Train your ML Model

The last step in the process is to “train” or “fit” your model, which the program will generate its own unique function based on the data. Back to the Zestimate example above, the program will build its own version of the programming example above for the house prediction. The complexity of all the input variables (features) that leads to the output (label) is too verbose to present a nice clean function details, so often these ‘black-box’ models are difficult to understand the AI magic that’s happening in the function. This unfortunately has the potential to introduce bias as it is predicting output labels based on the historical data that was used during building the model. While this could be great for predicting sale prices, it could be discriminatory if used in a hiring process, ie “Amazon scraps secret AI recruiting tool that showed bias against women”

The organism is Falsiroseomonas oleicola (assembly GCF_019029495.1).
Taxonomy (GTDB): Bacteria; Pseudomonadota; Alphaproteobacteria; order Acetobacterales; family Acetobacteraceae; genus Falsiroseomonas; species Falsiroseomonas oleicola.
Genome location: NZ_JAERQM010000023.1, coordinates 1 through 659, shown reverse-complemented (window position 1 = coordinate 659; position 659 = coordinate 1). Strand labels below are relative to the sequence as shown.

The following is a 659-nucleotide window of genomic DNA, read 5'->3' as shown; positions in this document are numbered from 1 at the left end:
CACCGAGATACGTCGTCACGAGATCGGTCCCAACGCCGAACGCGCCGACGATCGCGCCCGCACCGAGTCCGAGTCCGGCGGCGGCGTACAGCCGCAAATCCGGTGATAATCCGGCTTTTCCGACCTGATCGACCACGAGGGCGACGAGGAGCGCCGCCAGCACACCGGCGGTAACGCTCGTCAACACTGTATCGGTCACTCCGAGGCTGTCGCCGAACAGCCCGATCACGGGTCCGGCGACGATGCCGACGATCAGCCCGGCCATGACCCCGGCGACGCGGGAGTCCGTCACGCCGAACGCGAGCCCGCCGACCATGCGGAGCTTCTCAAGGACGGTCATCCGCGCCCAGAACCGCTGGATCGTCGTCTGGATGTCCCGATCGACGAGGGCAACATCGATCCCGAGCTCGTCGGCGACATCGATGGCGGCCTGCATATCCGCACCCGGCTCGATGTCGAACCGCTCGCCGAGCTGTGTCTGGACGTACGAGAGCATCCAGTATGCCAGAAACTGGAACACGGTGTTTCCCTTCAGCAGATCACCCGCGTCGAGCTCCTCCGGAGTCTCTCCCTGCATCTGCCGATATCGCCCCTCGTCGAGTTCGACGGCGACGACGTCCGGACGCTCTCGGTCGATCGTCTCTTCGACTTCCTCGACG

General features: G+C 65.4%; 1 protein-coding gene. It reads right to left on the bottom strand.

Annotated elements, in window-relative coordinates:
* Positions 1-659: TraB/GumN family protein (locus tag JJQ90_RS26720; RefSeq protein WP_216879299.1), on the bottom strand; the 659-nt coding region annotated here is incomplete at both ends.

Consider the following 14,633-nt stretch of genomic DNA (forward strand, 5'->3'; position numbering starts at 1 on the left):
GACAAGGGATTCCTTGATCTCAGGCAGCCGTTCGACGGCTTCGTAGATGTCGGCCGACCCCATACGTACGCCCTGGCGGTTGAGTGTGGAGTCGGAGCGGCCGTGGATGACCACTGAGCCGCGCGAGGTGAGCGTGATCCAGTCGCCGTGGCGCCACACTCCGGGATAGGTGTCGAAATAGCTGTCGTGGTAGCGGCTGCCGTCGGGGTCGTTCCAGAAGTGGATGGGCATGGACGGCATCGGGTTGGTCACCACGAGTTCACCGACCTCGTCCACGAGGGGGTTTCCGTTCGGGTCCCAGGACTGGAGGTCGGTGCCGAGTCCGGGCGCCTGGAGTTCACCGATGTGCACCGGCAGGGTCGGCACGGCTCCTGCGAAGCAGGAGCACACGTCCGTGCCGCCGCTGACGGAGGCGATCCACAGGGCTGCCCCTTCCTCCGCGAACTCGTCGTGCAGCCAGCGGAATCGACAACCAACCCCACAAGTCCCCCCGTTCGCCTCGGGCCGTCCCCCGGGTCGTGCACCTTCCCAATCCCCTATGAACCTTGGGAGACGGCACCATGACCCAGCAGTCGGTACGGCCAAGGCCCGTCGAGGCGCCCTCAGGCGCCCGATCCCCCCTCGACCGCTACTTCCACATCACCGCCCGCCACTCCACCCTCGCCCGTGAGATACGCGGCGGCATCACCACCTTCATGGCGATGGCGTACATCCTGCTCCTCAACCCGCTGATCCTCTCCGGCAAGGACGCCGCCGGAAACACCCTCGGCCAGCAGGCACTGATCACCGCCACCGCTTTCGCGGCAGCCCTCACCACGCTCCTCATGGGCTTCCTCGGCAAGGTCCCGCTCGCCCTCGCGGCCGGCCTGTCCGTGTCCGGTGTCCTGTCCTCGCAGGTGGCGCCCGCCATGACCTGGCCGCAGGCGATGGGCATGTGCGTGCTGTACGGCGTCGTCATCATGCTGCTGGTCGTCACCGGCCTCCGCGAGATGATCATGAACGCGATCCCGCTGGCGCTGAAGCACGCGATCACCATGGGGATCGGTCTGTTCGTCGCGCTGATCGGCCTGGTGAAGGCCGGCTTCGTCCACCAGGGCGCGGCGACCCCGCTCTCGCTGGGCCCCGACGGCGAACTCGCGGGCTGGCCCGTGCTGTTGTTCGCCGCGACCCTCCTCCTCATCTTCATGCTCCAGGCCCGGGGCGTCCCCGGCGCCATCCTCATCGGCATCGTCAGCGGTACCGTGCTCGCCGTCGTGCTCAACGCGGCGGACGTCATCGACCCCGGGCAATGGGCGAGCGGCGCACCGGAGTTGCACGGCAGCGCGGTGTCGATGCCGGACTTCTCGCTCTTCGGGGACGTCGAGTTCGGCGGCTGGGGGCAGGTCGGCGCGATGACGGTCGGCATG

Now that you have your black-box model, you can incorporate this as a function call in your applications. As new data arrives, use those inputs as the features to your function and it will output (predict) a value that you can then use to make decisions. It’s important to consider how data will change over time and you may need to rebuild your model as new factors are introduced, economic changes, etc.

Check out the other articles in this series on AI and ML on the blog by searching for the tag AI.

Hope you enjoyed a quick introduction to AI and ML, dive into the other posts or reach out if you want to chat about what’s possible!

Photo by Eiliv-Sonas Aceron on Unsplash